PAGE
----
Jean Bleakney (née Kerr) was born in Newry in 1956. She studied biochemistry at Queen's and worked in the Department of Medicine for eight years. She began attending writing workshops at Queen's during the early 1990s when Carol Rumens was Writer in Residence. Her two collections of poetry are The Ripple Tank Experiment (1999) and The Poet's Ivy (2003), both from Lagan Press. She works in a garden centre in Carryduff.
Douglas Dunn was born in Renfrewshire in 1942. He is the author of many acclaimed books of poetry and is the recipient of numerous awards including the Whitbread Book of the Year for Elegies (Faber & Faber, 1985). He is Professor of English and Director of the Scottish Studies Institute at St Andrew's University.
Leontia Flynn, Research Fellow at the Seamus Heaney Centre for Poetry, was born in 1974. She won an Eric Gregory Award in 2001, and her first collection These Days (Cape 2004) won the Forward Prize for Best First Collection, and was shortlisted for the Whitbread Prize for Poetry. She was selected as one of twenty ‘Next Generation Poets' in a Guardian promotion the same year. She has also written a PhD thesis on the poetry of Medbh McGuckian, which she is currently preparing for publication. Her second collection of poetry, Drives, is due from Cape in 2008.
The poet, novelist, essayist and playwright Tess Gallagher was born in 1943 in Port Angeles, Washington. Her honours include a fellowship from the Guggenheim Foundation, two National Endowment for the Arts Awards, the Maxine Cushing Gray Foundation Award and the Elliston Award. She was married to the short story writer Raymond Carver until his death in 1988. Her most recent collection of poems, Dear Ghosts, was published in 2006.
Miriam Gamble was born in 1980, and is a final year
postgraduate student at Queen’s, where she is working towards the completion of
a PhD thesis on form, genre and lyric subjectivity in contemporary British and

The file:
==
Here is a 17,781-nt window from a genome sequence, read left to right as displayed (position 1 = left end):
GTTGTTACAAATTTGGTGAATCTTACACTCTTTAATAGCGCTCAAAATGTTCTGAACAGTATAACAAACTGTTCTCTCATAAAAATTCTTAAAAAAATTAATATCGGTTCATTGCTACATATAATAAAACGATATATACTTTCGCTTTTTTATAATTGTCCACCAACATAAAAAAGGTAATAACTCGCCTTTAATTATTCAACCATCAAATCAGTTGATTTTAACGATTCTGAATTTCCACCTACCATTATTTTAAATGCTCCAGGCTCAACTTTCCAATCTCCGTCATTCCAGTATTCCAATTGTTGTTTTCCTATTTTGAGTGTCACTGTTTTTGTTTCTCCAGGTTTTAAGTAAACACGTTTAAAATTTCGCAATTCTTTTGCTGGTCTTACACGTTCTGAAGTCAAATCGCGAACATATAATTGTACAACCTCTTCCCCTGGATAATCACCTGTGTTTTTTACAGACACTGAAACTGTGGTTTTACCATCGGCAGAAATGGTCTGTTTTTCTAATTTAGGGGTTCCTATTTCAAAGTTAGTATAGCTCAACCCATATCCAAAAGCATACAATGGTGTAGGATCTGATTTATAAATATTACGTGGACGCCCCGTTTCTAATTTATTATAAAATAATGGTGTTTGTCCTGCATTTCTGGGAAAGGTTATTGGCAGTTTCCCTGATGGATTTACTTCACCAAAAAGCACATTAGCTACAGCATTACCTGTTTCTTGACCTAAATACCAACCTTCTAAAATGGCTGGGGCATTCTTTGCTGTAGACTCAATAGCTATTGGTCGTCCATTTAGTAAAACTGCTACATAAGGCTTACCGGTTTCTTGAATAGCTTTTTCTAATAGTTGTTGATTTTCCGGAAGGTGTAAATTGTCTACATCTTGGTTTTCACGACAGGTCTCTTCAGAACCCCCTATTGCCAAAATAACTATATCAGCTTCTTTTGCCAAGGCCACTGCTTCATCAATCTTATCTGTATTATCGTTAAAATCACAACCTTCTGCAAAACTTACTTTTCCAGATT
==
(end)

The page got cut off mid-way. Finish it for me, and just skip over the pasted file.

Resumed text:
Irish poetry. She has published poems in Fortnight,
The Rialto and on Tower Poetry’s website, has written
reviews and features for Fortnight, The New Statesman and culturebase.net,
and is currently attempting to put together a first collection.
Alan Gillis is Lecturer in English at The University of Edinburgh. The author of Irish Poetry of the 1930s (OUP 2005), his debut poetry book Somebody, Somewhere (Gallery) won the Rupert and Eithne Strong Award for Best First Collection in 2004, and was shortlisted for the Irish Times Poetry Now Award. His second collection Hawks and Doves (Gallery) has been shortlisted for the 2007 T. S. Eliot Prize.
Kathleen Jamie was born in Renfrewshire in 1962. Her most recent poetry collection, The Tree House, was the winner of the 2004 Forward Poetry Prize for Best Collection and was the 2005 Scottish Arts Council Book of the Year. She is Lecturer in Creative Writing at St Andrew's University.
Matt Kirkham was born in Luton in 1966, lives in the Ards peninsula, and works as a teacher. He was featured in Blackstaff's New Soundings anthology of writing from the QUB writers' group, and in Lagan Press's Poetry Introductions 1. His collection The Lost Museums won the 2007 Rupert and Eithne Strong Award for a first collection.
Born in Lanarkshire in 1947, Liz Lochhead is one of
Michael Longley was born in Belfast in 1939 and educated at the Royal Belfast Academical Institution. After reading classics at Trinity College, Dublin, he taught in schools in Belfast, Dublin and London. He joined the Arts Council of Northern Ireland in 1970, working in literature and the traditional arts as Combined Arts Director before taking early retirement from the post in 1991. He was awarded the Queen's Gold Medal for Poetry in 2001.